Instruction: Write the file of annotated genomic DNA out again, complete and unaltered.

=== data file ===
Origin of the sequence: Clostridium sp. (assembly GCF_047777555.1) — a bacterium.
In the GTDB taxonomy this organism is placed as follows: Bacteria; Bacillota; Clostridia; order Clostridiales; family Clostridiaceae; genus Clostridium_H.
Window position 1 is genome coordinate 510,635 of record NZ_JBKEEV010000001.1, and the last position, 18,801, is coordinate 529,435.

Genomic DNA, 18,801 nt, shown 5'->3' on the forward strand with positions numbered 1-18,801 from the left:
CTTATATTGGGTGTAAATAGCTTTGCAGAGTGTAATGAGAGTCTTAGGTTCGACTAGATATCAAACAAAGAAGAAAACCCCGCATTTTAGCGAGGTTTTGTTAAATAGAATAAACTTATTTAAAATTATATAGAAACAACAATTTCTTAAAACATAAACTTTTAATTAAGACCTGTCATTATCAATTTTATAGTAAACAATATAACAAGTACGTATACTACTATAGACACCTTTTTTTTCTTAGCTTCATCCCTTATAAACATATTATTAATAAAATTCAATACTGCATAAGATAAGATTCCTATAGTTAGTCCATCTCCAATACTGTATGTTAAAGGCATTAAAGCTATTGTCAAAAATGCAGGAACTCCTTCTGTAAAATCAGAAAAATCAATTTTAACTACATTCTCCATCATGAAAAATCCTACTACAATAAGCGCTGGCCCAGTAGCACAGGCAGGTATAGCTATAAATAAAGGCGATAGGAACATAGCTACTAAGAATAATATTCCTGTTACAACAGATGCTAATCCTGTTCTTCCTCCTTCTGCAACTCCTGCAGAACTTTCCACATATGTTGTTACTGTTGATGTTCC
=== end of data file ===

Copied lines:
Origin of the sequence: Clostridium sp. (assembly GCF_047777555.1) — a bacterium.
In the GTDB taxonomy this organism is placed as follows: Bacteria; Bacillota; Clostridia; order Clostridiales; family Clostridiaceae; genus Clostridium_H.
Window position 1 is genome coordinate 510,635 of record NZ_JBKEEV010000001.1, and the last position, 18,801, is coordinate 529,435.

Genomic DNA, 18,801 nt, shown 5'->3' on the forward strand with positions numbered 1-18,801 from the left:
CTTATATTGGGTGTAAATAGCTTTGCAGAGTGTAATGAGAGTCTTAGGTTCGACTAGATATCAAACAAAGAAGAAAACCCCGCATTTTAGCGAGGTTTTGTTAAATAGAATAAACTTATTTAAAATTATATAGAAACAACAATTTCTTAAAACATAAACTTTTAATTAAGACCTGTCATTATCAATTTTATAGTAAACAATATAACAAGTACGTATACTACTATAGACACCTTTTTTTTCTTAGCTTCATCCCTTATAAACATATTATTAATAAAATTCAATACTGCATAAGATAAGATTCCTATAGTTAGTCCATCTCCAATACTGTATGTTAAAGGCATTAAAGCTATTGTCAAAAATGCAGGAACTCCTTCTGTAAAATCAGAAAAATCAATTTTAACTACATTCTCCATCATGAAAAATCCTACTACAATAAGCGCTGGCCCAGTAGCACAGGCAGGTATAGCTATAAATAAAGGCGATAGGAACATAGCTACTAAGAATAATATTCCTGTTACAACAGATGCTAATCCTGTTCTTCCTCCTTCTGCAACTCCTGCAGAACTTTCCACATATGTTGTTACTGTTGATGTTCC